The concept of luxury is devoid of meaning, insofar as it’s tired and overused and we’re somewhat sapped by it. It’s lost its essence, with some associating it merely with ostentatious and flamboyant branding, popular associations and price. However, our experiences working with luxury brands have led us to develop our own interpretation, one that aligns seamlessly with our client's perception.
This alignment is nowhere more evident than with our newest client, Crockett & Jones. Founded in 1879, C&J is a behemoth of a craft-led footwear business; it produces 2,500 pairs a week, has 13 stores, approximately 268 stockists (71 in Asia), a vast SKUS range for both men and women (and this doesn’t take into account the MTOs models it makes for brands and retailers), and a healthy online business. Despite its size, though, C&J isn’t greedy, and we like that.
James Fox is C&J’s Marketing & E-commerce Director. He’s a rarity in the trade, not just because of his wisdom or astuteness, but because he cares about product over profitability. “The positive of being a family business is that it enables us not to be led by a creative or a financial director. It enables us to be led by the family, and whether you like it or not, the family cares. We can choose not to be driven by profit and silly trends,” he states. In today’s conglomerate-owned world, independence is a rarity, and regardless of size, it should be recognised and it should be valued.
So what is luxury then and is the perception now starting to shift somewhat? One thing it’s not is greed. “Greed is the antithesis of luxury,” Fox says, “It saps creativity, energy and any amount of individuality out of a business. It promotes a short-term way of thinking and goes against everything we stand for as a company.”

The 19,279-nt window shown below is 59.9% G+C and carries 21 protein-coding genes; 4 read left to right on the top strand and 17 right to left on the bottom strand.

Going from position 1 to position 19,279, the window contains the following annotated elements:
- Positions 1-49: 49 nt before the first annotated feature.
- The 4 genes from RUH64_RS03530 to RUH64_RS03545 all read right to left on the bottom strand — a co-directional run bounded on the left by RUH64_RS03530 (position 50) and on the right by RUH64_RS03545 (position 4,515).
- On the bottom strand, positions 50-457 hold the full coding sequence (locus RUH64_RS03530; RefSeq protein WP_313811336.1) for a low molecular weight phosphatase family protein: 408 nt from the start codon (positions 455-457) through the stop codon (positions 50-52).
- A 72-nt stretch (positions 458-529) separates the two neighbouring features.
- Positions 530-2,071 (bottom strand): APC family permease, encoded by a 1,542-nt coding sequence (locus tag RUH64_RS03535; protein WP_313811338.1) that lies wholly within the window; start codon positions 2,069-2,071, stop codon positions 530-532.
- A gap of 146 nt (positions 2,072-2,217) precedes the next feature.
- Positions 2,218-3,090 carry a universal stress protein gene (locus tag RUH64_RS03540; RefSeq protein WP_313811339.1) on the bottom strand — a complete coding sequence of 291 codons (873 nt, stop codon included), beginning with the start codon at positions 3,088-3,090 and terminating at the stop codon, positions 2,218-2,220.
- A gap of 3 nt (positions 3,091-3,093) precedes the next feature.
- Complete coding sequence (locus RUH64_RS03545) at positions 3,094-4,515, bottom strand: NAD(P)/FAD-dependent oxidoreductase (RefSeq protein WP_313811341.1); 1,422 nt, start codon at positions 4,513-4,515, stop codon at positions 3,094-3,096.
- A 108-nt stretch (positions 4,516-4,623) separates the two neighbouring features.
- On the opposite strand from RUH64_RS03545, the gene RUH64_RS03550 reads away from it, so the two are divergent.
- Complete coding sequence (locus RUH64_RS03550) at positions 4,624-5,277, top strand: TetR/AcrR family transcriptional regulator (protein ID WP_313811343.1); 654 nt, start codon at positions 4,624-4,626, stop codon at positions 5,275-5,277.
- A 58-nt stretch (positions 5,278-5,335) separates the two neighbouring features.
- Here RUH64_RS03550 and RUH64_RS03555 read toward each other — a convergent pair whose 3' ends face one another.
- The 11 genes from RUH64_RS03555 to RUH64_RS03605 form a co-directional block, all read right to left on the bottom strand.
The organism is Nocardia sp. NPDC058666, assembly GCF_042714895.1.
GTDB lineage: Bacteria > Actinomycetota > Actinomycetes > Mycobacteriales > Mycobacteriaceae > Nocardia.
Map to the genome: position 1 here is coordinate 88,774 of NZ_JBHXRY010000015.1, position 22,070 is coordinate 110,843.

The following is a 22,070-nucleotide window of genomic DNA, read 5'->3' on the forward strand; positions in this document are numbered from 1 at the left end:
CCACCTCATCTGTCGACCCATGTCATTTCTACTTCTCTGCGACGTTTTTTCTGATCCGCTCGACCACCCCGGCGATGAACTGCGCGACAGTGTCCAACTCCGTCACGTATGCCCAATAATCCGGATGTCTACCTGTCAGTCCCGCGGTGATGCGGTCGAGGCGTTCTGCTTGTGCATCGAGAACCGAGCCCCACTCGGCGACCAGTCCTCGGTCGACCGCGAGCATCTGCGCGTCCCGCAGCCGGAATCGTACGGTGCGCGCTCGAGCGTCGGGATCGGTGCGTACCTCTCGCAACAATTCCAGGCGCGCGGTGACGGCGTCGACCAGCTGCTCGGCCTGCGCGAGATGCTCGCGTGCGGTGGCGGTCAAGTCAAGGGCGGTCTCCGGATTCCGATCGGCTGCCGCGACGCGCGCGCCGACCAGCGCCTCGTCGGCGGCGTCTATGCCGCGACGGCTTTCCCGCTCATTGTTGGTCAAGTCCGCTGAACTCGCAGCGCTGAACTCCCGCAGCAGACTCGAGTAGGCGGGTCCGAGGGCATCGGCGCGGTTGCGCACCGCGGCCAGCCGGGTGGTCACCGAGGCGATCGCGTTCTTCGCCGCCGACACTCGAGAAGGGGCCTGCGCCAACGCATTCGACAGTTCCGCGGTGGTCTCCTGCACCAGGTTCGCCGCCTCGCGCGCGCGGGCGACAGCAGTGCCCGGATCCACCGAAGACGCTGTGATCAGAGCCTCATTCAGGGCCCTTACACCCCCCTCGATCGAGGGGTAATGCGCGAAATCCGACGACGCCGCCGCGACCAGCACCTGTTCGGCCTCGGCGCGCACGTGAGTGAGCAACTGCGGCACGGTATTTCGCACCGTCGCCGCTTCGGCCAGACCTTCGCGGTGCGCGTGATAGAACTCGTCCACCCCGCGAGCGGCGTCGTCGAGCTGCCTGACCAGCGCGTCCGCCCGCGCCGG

TagWalk, the fashion industry’s go-to resource, has reported that there was a 12% decrease in logos within the SS23 collections this year, pointing to a shift towards quiet, understated luxury. In an article for Forbes, writer Richard Kestenbaum opined that The Definition Of Luxury Is Expanding And Changing, and is signified by the three T’s; Time, Truth and Trust. It’s a neat and concise way of going about it, and an interesting one, too. Before we could bring this up, though, James had already crossed one of the T’s.
“Luxury to me is time and it’s investing in something that's going to be with me for many years to come.”
Crafting each pair of shoes takes eight long weeks and the Goodyear welting process allows for multiple resolings, ensuring decades of use. This dedication to craftsmanship is evident in every aspect. “Whether it's the consumer's time, as they'll spend many hours in our shoes, or the factory's time, we aim to meet our end consumer's expectations,” he adds.
Truth is hard to place your finger on, but Kestenbaum believes that it relates to being reactive and relevant to the consumer. Now, C&J doesn’t need to worry about relevance, for it’s the keystone of a mature, well-rounded wardrobe. But with regards to being reactive, it’s proved it can gently pivot according to consumer tastes. Take, for example, the increased emphasis on loafers with flexible soles and an overall influx of casual suede options. It proves that you can be traditional and modern at the same time, and being able to successfully offer that is a marker of a luxury brand.
Trust is the final one, and the conversation moves into discussing the business’s retail and wholesale operations, with an emphasis on high-quality service in its store. “To have those many faces representing the brand in so many major cities that you can trust adds gravitas to that,” he says. I think we can all agree that a polite passionate sales assistant is, without a doubt, a luxury today.
With regards to wholesale, “we need to work with trusted partners because,” he says, “as there are so many charlatans out there who will take your brand, make a quick buck and put it on discount or not sell it at RRP. The only way to run a business like ours is to go down this partner route and understand if you're going to sell Crockett & Jones shoes then you're part of the family.” C&J is no longer stocked in large department stores such as Harrod’s or Selfridges for this reason.
For us, C&J ticks all the boxes of what a luxury brand should look like and behave like in this day and age. It’s a tightly run, extremely consistent ship steered by people who are emotionally invested in the mission. We can’t wait to get started.